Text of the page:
VIRAL: Netizen claims discrimination incident at Kalibo
MANILA, Philippines (UPDATED) – Ryan Layug, a Filipino soldier, said he experienced discrimination at a lounge near the Kalibo International Airport on Friday, January 1.
Layug said he wanted to check in at the Airport Lounge beside the Kalibo International Airport to wait for his 5 am flight to Cebu. The Airport Lounge is leasing space from the Discover Boracay Hotel and Spa.
When Layug approached the woman at the front desk to check in, she told him the service was only for Korean customers.
The staff member then informed Layug that the owner was Korean. Her supervisor, also Korean, approached the two and reportedly said, “No Filipino! No Filipino! No Filipino!"
After the encounter, Layug reported the incident to the police, who then escorted him to meet with the manager. The manager then apologized for the incident, but Layug was having none of it.
Layug later received a Facebook message from the Department of Trade and Industry’s (DTI) Aklan office. He was told to submit a complaint to DTI-Aklan’s provincial director, Engineer Diosdado Cadena Jr.
Layug's post has since been shared more than 15,000 times.
A Facebook post from Discover Boracay Hotel & Spa + Airport Lounge said: “We would like to clarify and set the record straight that Discover Boracay Hotel is a different entity with the restaurant (VIP Lounge) that was mentioned by Ryan Layug (the one who wrote the post). The VIP Lounge and Korean restaurant was only renting a space and managed by the Korean.”
The post said the hotel was investigating the matter. “Discover Boracay is a Hotel and at the same time a Travel Agency that caters for [sic] everyone,” it added.
An email from Discover Boracay reiterated that the Airport Lounge is under separate "operations and managerial standards," and the Discover Boracay Hotel and Spa is a different entity, and thus, has no control over the lounge.
Layug apologized to Discover Boracay, saying "Discover Boracay neither discriminated me or have refused check-in to their hotel." He added he was contacted by one of the hotel's representatives who told him they were reviewing the lounge's contract.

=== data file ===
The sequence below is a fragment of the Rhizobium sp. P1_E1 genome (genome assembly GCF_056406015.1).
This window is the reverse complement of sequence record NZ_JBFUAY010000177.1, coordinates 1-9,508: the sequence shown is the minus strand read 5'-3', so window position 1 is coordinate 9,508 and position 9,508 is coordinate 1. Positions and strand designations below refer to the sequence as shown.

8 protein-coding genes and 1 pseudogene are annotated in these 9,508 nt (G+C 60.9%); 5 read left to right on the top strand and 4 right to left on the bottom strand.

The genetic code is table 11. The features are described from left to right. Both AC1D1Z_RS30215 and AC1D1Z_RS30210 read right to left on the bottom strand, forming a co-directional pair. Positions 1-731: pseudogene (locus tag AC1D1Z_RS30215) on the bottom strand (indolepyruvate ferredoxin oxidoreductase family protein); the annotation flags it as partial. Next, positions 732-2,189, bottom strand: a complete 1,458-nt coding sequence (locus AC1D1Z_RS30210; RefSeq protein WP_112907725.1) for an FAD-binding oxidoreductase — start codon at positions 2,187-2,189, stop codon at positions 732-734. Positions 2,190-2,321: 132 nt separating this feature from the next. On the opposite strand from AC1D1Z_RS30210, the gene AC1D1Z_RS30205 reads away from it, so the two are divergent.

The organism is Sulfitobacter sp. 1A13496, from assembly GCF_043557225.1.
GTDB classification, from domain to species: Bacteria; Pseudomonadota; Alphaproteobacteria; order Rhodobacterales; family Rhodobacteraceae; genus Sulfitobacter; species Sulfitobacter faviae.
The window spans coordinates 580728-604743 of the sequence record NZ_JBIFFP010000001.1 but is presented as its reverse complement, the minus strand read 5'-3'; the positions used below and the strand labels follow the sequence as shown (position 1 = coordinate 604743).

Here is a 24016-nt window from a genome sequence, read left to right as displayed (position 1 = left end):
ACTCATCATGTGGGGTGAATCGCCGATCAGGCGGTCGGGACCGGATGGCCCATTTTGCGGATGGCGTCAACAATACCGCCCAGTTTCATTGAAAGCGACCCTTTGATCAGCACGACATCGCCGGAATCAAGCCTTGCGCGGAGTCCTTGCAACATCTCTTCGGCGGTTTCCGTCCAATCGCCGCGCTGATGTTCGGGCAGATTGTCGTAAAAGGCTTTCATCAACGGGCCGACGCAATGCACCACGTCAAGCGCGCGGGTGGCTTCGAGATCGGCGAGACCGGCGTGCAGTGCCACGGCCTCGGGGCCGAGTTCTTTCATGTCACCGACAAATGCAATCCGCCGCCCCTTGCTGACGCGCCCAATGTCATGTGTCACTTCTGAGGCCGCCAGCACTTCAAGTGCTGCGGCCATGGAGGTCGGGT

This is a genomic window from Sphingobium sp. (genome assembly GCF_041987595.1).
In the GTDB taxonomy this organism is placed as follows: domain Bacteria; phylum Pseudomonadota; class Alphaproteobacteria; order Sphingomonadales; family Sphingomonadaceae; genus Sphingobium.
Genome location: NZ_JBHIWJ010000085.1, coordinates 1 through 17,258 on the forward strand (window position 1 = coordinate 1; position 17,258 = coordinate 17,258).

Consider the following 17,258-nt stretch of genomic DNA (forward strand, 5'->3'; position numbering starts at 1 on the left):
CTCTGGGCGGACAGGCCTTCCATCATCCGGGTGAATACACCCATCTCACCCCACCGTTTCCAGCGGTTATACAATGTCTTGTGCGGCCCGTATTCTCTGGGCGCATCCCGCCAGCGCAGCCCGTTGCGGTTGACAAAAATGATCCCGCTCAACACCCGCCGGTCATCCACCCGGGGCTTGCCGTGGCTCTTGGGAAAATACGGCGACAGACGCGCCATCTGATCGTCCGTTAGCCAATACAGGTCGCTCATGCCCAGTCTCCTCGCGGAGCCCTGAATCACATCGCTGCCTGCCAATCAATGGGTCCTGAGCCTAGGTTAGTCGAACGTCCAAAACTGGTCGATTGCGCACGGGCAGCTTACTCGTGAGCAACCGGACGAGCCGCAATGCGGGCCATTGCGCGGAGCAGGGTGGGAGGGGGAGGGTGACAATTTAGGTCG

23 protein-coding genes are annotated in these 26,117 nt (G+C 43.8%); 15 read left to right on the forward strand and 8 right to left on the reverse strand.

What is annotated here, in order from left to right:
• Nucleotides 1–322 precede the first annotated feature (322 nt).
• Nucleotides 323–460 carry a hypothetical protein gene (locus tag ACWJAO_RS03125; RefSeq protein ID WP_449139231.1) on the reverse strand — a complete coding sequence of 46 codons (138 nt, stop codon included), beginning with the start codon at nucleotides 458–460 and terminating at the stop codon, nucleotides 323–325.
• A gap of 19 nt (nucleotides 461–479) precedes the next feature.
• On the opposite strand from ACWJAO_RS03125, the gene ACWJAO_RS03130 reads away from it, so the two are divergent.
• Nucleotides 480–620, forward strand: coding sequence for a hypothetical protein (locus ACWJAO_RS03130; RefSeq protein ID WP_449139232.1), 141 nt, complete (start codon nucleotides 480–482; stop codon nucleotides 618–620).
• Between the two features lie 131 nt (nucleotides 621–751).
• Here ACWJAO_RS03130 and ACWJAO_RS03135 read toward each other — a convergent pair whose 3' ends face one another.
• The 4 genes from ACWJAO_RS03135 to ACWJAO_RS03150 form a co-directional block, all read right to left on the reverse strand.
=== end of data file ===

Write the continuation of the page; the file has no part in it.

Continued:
The Philippines is host to significant Korean population, many of whom are students, tourists, missionaries, and business owners.
In Metro Manila, most Koreans live in Quezon City, Makati, Manila, and Parañaque. Outside the metropolis, they have communities in Baguio, Boracay, Angeles, Subic, and Bataan.
Many Korean business owners in the Philippines also employ Filipinos and provide services to the country. Cultural differences, however, have caused some friction. (READ: A Welcome Invasion)
In the workplace, Filipino employees have accused managers of physical or verbal abuse. Filipino executives have also seen Korean counterparts as rude or aggressive. Korean bosses, on the other hand, say their Filipino employees complain before following orders.
Koreans have also been detained in the past for what Filipinos perceive are attempts to pick fights.
The Philippines has also been labeled a “rising star” in travel and tourism in 2013, according to the World Economic Forum. By 2016, the tourism sector is expected to provide 18% to 20% of the country’s employment.
Part of the Philippines' success has been the high volume of tourists visiting the country. On December 21, 2015, the country hit the 5 million tourists mark, posting an increase of 11.5% from the 2014 figures.
In 2014, around 25% of these tourists were Koreans, equivalent to 1.17 million arrivals. – Rappler.com
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